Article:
After carefully measuring their words for two years, frustrated progressives are becoming less reluctant to publicly express their disappointment concerning President Obama's unwillingness to stand up for his principles amid a strident Republican campaign to politically neuter him.
Political bullying on the part of emboldened Republicans have left liberals clamoring for push back from the Obama administration, especially in the face of GOP insistence on extending the Bush tax cuts to the wealthy and their objection to extending unemployment benefits for those in need.
This tipping point comes on the heels of GOP leaders saying they plan to target both health care and President Obama for extinction.
Extending the Bush tax cuts to the top two percent of taxpayers – individuals making more than $200,000 a year and families earning in excess of $250,000 annually – will cost $678 billion during the next decade, according to the Treasury Department. That's 2.5 times more than the cost of health care during that same period.
Progressives say it's time to draw the battle lines between Republicans' traditional protection of the rich and Democrats' concern for working men and women.
A new television ad funded by the Progressive Change Campaign Committee is titled, "Obama Promised" and urges the president: "Keep Your Promise. Fight. Don't Cave, On Tax Cuts." The ad includes a clip of candidate Barack Obama campaigning in Iowa in 2007 and saying: "We will also allow the temporary tax cuts for the wealthiest Americans to expire."
The ad also features footage of Rep. John Boehner, the incoming House speaker, saying that he would vote for legislation that excludes the top two percent of taxpayers, if that was his only choice. Boehner quickly reversed himself, saying that the Bush tax cuts must be extended to everyone.
Stephanie Taylor, co-founder of the Progressive Change Campaign, said of Obama: "He can keep his promise and make sure that the wealthiest Americans pay their fair share of taxes. Or he can break his promise, add billions to our national debt, and leave his past supporters demoralized by caving to Republicans even when they are clearly wrong. The choice is his."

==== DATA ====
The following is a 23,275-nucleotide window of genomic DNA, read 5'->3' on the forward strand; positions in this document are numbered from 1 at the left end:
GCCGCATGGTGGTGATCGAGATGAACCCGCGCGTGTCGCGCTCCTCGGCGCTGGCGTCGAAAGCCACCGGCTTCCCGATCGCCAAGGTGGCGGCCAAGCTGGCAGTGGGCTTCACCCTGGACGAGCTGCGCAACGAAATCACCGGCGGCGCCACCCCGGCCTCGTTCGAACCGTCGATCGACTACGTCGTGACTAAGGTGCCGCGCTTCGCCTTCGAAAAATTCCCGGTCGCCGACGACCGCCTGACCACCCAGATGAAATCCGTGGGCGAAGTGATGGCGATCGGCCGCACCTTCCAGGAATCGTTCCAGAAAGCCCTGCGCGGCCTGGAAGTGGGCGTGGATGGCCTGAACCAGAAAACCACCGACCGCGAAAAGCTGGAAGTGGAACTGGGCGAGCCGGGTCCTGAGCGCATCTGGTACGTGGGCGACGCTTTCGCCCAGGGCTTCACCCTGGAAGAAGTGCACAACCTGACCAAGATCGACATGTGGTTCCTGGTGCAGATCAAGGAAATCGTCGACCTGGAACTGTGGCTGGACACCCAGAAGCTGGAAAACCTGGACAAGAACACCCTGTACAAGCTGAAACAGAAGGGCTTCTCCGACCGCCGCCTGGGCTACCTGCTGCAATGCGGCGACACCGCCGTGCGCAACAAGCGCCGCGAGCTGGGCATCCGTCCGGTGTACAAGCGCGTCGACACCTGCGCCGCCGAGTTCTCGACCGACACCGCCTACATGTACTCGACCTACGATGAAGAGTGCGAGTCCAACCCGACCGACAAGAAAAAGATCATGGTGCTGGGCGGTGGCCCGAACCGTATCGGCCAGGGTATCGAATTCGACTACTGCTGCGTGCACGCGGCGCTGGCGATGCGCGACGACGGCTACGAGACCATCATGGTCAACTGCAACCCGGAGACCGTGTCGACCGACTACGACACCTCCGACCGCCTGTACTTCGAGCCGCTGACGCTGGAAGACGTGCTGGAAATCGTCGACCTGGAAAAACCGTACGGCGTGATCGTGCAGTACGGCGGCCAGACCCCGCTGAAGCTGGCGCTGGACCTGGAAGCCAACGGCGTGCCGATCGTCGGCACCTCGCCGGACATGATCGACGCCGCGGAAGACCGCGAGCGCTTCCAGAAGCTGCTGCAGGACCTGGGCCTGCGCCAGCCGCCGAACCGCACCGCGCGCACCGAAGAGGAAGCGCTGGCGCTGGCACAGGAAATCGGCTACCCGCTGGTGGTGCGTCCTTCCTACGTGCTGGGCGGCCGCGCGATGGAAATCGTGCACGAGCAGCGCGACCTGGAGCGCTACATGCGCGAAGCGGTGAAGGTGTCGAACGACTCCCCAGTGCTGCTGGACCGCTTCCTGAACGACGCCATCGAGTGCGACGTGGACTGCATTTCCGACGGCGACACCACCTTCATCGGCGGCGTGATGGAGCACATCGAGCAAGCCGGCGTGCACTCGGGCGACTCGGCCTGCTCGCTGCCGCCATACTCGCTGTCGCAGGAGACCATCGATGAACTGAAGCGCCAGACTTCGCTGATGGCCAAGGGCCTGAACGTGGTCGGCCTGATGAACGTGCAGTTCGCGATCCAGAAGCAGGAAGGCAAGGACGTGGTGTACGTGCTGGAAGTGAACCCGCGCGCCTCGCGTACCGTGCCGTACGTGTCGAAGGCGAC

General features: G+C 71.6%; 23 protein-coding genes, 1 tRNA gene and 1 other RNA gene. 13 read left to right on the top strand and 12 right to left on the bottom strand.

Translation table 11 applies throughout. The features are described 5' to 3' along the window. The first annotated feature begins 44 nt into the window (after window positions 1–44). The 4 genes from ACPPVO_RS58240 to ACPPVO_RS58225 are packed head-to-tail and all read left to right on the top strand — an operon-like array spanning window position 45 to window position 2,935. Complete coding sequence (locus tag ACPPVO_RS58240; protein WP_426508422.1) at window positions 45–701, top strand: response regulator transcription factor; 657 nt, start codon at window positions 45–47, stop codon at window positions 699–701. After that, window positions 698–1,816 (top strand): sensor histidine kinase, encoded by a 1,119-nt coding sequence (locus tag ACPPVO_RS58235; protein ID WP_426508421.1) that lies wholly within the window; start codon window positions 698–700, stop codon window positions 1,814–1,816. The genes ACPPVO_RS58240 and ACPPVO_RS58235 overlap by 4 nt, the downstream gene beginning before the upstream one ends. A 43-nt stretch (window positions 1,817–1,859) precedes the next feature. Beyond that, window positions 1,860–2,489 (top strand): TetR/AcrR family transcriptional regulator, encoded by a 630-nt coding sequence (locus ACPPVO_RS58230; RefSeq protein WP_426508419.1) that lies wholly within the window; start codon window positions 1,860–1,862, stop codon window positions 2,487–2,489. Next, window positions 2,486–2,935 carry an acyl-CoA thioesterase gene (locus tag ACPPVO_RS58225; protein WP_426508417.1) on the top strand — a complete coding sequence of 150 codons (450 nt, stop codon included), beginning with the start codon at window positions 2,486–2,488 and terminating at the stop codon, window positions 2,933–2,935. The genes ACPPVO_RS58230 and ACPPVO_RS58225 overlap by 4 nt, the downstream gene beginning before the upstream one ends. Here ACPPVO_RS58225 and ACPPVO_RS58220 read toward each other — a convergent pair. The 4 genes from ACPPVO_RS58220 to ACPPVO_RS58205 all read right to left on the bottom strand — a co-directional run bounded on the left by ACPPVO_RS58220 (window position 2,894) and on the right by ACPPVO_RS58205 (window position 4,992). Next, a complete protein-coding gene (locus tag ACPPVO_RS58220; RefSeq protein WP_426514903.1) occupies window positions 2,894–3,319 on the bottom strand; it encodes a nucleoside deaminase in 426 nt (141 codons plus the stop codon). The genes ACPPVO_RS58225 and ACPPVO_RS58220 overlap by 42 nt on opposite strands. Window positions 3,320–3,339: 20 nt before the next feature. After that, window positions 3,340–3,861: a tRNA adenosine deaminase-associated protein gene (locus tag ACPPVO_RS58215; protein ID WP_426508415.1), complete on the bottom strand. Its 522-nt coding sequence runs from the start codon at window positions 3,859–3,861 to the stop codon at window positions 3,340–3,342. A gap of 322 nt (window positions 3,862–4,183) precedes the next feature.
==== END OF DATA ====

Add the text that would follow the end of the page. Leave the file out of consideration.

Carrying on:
Moveon.Org, a major supporter of Obama, also made a choice to create a new ad. Titled "Obama's Back," it features a video montage of Americans urging the president not to compromise because they have his back.
On its website, the group stated, "We're aiming to raise $200,000 today for our 'Millionaire Bailout Accountability Fund.' We'll use the money for rallies and hard-hitting ads targeted at members of Congress who vote for more millionaire tax breaks while doing nothing to help struggling families."
Also on the site, under the headline, "We want Obama back," is this message: "MoveOn members have a message for President Obama: Say no to millionaire bailouts and bring back the Obama of 2008 – the smart, tough progressive who inspired millions."
President Obama has been consistent in his belief that the Bush tax cuts, set to expire at the end of the year, should not be extended to the top 2 percent of taxpayers. However, he has indicated that he is open to compromise, possibly extending the upper-end tax cuts for two or three years in order to cut a deal with Republicans.
On Saturday, Senate Republicans blocked two bills, one that would renew tax rates for individuals with income up to $250,000 and another that set a lid of $1 million, on procedural grounds.
Paul Krugman, an economist who writes for the New York Times, observed: "It's hard to escape the impression that Republicans have taken Mr. Obama's measure — that they're calling his bluff in the belief that he can be counted on to fold. And, it's also hard to escape the impression that they're right."
James Carville, a Democratic strategist, was widely-criticized several weeks ago for saying, "If Hillary gave up one of her balls and gave it to Obama, he'd have two." Carville was accused of questioning Obama's manhood.
Two years ago, Jesse Jackson was videotaped saying he wanted to do the opposite – Jackson said he wanted to extract the same body part from Obama. At the time, Jackson said he was upset with what he described as the presidential candidate "talking down to Black folks." In what he thought was an off-camera remark, Jackson said he wanted to "cut his nuts out."
Now, Courtland Malloy, a columnist for the Washington Post, has gone farther than Carville in questioning Obama's manhood.
Malloy, an African-American, wrote on November 30: "On Monday, Obama's manhood took three more hits in the headlines: From The Post's E.J. Dionne, 'Does Obama have it in him to respond to critics?' From The Post's Marc Thiessen, 'Obama administration is weak in the face of WikiLeaks.' And from Robert Kuttner in the Huffington Post, 'Backbone, Please.'"
Malloy explained, "…For a black president to apparently choose to be the Great Placator is downright embarrassing. Maureen Dowd of the New York Times calls Obama 'a 46-year-old virgin;' The Post's Kathleen Parker says he acts like the nation's 'first female president.' You know it's bad when a White woman tag team can play the dozens with a Black man and score unanswered points left and right.
"… Obama is proving himself to be a most peculiar commander in chief. Maybe another black boy will someday grow up to become president, but if he turns out to be like Obama, it'll be hard to call him a black man."
George E. Curry, former editor-in-chief of Emerge magazine and the NNPA News Service, is a keynote speaker, moderator, and media coach. He can be reached through his Web site, www.georgecurry.com You can also follow him at www.twitter.com/currygeorge.